Now Chang'e-5 just needs to blast off from the lunar surface and return to Earth.
China's entirely robotic Chang'e-5 mission has successfully scooped up samples from the surface of the Moon.
The uncrewed lunar lander, which landed on the Moon on Tuesday, is expected to bring the first samples of lunar rocks and soil back down to Earth since the mid 1970s. It's already gathered some during its first day on the job, Business Insider reports, putting the mission well on its way to success.
If the mission continues to go according to plan, China will become the third nation to ever retrieve lunar samples, following the U.S. and the former Soviet Union. The U.S. brought back hundreds of pounds of Moon rocks during the 1960s and 70s, and the Soviets pulled off a robotic mission — similar to China's current one, though with vastly less advanced technology at their disposal — in 1976.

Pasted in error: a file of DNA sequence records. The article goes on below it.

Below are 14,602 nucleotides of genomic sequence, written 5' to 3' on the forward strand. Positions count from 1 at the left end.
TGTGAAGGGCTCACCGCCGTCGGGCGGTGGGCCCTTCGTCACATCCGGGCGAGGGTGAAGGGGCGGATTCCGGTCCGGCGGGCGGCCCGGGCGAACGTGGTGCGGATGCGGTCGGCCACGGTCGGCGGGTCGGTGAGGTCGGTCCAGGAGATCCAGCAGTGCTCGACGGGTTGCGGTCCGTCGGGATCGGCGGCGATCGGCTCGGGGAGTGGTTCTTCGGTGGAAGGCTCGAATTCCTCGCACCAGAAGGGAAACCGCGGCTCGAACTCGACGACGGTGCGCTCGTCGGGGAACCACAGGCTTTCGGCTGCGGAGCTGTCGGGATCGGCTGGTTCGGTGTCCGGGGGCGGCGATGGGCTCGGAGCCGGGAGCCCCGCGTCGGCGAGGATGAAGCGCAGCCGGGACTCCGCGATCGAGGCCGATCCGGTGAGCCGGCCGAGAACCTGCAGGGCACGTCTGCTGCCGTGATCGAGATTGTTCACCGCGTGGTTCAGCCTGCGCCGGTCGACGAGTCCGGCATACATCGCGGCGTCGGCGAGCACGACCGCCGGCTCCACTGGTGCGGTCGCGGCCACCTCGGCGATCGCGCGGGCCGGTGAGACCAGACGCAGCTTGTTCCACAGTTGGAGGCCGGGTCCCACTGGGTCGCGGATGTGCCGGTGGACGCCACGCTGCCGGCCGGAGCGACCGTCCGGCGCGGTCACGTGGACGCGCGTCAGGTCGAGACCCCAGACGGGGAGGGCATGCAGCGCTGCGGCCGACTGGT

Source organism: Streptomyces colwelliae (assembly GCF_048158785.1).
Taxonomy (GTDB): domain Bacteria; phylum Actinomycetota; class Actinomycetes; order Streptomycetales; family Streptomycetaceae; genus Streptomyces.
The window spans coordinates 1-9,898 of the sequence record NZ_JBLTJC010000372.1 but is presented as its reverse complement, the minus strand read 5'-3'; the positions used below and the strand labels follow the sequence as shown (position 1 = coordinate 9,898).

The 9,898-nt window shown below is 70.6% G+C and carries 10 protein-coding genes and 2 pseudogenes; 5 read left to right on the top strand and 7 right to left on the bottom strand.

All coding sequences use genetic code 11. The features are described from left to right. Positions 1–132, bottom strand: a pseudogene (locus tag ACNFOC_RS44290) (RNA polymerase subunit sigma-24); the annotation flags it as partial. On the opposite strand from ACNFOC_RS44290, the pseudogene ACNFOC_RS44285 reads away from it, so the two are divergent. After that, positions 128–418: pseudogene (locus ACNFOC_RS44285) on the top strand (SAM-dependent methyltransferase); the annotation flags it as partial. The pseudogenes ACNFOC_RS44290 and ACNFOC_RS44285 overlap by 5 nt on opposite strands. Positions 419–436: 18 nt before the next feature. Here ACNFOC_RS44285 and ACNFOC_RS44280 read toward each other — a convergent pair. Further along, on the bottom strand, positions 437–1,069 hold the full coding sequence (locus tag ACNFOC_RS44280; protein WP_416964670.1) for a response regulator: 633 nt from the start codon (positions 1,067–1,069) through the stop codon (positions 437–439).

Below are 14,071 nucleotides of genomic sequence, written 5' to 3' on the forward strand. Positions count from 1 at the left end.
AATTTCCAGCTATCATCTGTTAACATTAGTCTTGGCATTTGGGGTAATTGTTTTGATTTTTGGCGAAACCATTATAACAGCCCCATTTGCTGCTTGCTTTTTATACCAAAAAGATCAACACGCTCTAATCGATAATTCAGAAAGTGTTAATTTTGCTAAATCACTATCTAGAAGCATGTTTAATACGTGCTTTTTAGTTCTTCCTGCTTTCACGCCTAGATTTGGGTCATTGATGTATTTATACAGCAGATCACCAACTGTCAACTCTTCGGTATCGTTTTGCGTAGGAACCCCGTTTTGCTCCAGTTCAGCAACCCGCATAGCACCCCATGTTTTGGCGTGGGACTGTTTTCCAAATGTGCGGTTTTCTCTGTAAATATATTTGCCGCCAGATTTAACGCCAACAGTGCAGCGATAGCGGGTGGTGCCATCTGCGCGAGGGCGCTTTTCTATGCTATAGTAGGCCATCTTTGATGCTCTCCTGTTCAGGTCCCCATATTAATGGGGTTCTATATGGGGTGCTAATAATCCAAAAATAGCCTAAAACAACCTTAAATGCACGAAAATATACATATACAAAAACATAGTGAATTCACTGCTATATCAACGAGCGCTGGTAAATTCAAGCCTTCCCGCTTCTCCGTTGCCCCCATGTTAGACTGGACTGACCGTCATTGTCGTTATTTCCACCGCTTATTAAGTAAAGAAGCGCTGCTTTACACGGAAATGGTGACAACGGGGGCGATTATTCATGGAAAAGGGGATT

The Chang'e-5 mission is particularly brief — Business Insider reports that China expects the whole ordeal to be over, with the robotic space probe safely back on Earth, by the middle of December.
Chang'e-5 has a few more days on the Moon and scoop up samples with its robotic arm before it has to head out.
When it does, the spacecraft will have to perform a delicate series of operations during which it blasts off from the surface of the Moon and joins back up with its orbital counterpart before it can rocket itself back home to Earth.
READ MORE: On the same day China landed a probe on the moon, the US's massive telescope in Puerto Rico collapsed [Business Insider]
More on Chang'e-5: China Lands on Moon Before Returning to Earth With Moon Rocks
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